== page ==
Over 170 Georgian wines at London Wine Fair, as Georgians look west

The rapid growth in sales and profile of Georgian wine to the UK may seem surprising to some. But for Georgians it is the reward of more than a decade of collective effort. Exports of Georgian wine to the UK increased 10-fold in the 5 years from 2016 to 2021 (2022 figures are pending). The great work has been to “diversify markets”; to cut the twisted chord to Russia, which has been for a century or so Georgia’s principal wine customer. The relationship reminds me of a bad ex. The wines made for Russia are the antithesis of the wines that opened the UK to Georgia. The Russian idea of Georgia is sweet whites and off-dry reds. “Humiliation Brands”, as a friend of mine calls them, inferior copies of historically authentic and rather lovely mountain wines, industrialised to pastiche. UK buyers first loved “the weird stuff”, as another friend of mine puts it. Amber wines made in qvevri, the technology invented by god’s first winemakers to ensure stability, balance and clarity in their wine. Championed by some of Georgia’s most eminent technical oenologists, and by her iconoclastic and idealistic individualists, qvevri is not synonymous with natural, but their design facilitates a low-intervention approach.

Amber qvevri wine make up around 10% of Georgian wine production (an estimate, as there is no official data). So have UK wine buyers drunk the orange-ade? No. A glance at the wine list for the Georgian stand at London Wine Fair shows the diversity of contemporary Georgian wine. And it chimes with our experience in the UK market. UK importers of Georgian wine report that Saperavi, Georgia’s native and ancient red, is the single biggest success in their portfolio. Described by some as “The malbec of the Causcasus”, this exuberant and plush red is a wonder grape, and Georgia’s great hope.

There are some sensational Saperavi on show at the Georgian stand at the fair, ranging in style from bright and supple unoaked, sleek and inky qvevri wines, and plush, spicy oak aged examples. Many are available from UK importers, but there is still much unsigned talent among Georgian producers, and around half of the 17 producers at the stand are seeking UK partners.

The focus on the UK has been sharpened by Russia’s invasion of Ukraine. Many Georgian wineries have taken the decision to stop supplying Russia. (A strong decision, given that Russia is the customer for more than 80% of Georgian wine exports.) Tbilvino, imported into the UK by Berkmann, are one such producer. One of Georgia’s largest and most modern wineries, Tbilvino have designated the UK as a key strategic market and are showing a range of wines at the fair.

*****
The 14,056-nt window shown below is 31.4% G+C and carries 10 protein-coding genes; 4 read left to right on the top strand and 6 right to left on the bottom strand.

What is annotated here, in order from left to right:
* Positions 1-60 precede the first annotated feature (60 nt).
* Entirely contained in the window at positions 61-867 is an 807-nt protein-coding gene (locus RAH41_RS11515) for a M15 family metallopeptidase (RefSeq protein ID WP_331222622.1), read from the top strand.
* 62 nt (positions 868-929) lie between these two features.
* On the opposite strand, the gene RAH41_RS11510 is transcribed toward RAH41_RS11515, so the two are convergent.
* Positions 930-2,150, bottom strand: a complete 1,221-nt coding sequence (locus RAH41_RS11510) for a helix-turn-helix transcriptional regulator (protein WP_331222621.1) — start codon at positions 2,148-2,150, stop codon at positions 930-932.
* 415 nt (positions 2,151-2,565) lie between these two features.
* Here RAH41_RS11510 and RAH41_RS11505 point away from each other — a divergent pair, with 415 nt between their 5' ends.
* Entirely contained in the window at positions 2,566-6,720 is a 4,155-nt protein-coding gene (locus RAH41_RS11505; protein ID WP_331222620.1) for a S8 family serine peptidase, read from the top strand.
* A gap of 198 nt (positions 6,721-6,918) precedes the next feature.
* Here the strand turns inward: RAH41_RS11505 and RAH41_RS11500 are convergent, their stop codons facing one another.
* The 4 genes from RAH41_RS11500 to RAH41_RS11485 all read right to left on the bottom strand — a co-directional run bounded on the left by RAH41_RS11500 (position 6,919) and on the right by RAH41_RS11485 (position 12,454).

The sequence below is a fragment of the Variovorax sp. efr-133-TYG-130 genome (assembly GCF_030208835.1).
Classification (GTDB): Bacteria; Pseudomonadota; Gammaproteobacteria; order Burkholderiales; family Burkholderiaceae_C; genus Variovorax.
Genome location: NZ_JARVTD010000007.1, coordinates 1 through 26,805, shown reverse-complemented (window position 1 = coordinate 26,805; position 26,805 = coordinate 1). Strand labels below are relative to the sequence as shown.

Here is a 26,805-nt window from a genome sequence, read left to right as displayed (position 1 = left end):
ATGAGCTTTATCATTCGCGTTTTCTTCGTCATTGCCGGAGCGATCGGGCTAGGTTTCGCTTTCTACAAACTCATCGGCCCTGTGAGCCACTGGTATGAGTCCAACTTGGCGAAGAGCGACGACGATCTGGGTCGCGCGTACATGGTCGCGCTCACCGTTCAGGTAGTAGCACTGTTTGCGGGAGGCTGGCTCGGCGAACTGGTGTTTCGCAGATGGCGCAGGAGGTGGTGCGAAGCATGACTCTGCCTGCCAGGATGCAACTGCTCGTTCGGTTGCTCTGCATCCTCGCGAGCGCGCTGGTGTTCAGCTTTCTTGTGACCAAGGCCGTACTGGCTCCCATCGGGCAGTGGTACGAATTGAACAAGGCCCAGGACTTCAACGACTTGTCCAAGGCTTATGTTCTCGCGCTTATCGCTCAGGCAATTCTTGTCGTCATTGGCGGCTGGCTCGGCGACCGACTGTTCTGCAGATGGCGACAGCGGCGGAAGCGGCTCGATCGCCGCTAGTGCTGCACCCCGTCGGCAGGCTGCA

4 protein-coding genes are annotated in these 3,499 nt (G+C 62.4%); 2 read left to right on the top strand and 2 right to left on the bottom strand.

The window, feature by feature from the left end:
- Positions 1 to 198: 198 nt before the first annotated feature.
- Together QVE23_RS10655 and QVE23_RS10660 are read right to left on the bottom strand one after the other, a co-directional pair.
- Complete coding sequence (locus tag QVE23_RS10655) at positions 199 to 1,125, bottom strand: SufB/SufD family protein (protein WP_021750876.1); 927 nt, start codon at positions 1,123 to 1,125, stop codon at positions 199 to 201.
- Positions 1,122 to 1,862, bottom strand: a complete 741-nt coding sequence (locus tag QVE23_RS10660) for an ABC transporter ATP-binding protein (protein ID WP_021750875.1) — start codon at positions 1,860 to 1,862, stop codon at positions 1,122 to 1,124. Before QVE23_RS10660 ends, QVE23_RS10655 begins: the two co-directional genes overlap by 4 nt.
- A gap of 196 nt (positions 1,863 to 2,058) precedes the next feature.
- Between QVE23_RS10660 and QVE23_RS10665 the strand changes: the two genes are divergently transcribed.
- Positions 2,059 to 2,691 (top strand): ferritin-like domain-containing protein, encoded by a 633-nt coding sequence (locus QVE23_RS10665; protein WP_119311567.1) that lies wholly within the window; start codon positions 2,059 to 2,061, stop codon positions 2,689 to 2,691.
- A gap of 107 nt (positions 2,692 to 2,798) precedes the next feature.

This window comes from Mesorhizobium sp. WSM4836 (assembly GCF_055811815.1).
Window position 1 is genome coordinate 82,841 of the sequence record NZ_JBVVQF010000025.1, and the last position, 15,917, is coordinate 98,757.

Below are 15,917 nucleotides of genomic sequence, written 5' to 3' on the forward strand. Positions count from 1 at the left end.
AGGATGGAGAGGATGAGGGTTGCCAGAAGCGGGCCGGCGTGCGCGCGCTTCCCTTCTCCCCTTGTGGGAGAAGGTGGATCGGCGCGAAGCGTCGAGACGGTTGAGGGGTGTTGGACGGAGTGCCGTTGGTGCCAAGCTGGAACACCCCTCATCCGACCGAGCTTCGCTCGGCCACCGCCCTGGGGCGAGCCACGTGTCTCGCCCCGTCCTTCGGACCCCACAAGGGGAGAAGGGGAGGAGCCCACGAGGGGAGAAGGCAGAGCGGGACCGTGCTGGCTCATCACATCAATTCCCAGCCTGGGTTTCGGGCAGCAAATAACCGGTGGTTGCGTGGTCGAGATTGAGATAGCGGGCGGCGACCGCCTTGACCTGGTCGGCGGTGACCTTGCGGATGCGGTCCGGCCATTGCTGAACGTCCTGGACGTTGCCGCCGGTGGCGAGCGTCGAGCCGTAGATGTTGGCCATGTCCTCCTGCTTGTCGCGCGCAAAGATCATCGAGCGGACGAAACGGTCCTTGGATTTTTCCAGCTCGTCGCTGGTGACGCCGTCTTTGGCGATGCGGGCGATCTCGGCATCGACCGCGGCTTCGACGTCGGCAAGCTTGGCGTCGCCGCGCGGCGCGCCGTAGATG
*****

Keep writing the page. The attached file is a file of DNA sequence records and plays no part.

The flourishing diversity of Georgian wine will be blooming on the stand. Visitors can expect to try modern fresh dry whites from aromatic varieties such as Kisi, Mtsvane, and Rkatsiteli. Georgia’s hero red grape, Saperavi, is present in many guises, from rich and oak-aged to juicy and fresh. The growing plantings of rescued varieties is reflected in the diversity of varietal wines, which further include (in whites) Tsitska, Tetra, Krakhuna, Tsolikouri and (in reds) Aleksandreuli, Ostkhanure Sapere, Tavkveri, and Aladasturi.

There is even some qvevri Cabernet Sauvignon (planted in Georgia since the 1800s) and Malbec for those reassured by a familiar name. Wine styles include dry whites, rosé and reds, and qvevri amber and red wines. There are also some high quality examples of the fresh and slightly off-dry reds that Georgia was once most famous for. The range of producers taking part also reflects the healthy diversity of Georgian wine, from large corporations to artisanal low-intervention wineries. The large number of producers on the stand shows the commitment of the Georgian wine industry to develop the UK market, and to diversify from its historic reliance on the Russian market.

In additional to the National Pavilion on stand number F40, Georgian wines are being shown by dynamic, young importer Gardabani Wines on stand C41. Founded by a Georgian and Italian duo (and old friends), Gardabani import from Georgia, Italy and Azerbaijan. Their portfolio includes the fresh, modern, well-priced wines of Askaneli, and the refined age-worthy wines of aristocratic Chateau Svanidze. The revitalisation of Georgia’s smaller (and craggy) western wine regions is reflected in Gardabani’s new range of five producers from Racha. These racy, mountain wines include zesty, crisp whites and crunchy reds, and are a lovely counterpoint to the rich, deep wines of the west.

Sarah Abbott is a Master of Wine and director of marketing agency Swirl Wine Group. She in an adviser to the National Wine Agency of Georgia on developing the UK market.

Georgian producers taking part at London Wine Fair:



Baias wine

Bolero and company


Chateau Ketevan

Dugladze wines and spirits

Gk winery

Goglas wine

Iako wines

Kakhuri gvinis marani




Qvevri generation

Samisi winery


Tsereteli wine company


Winery Ikalto

Winery Melitoni






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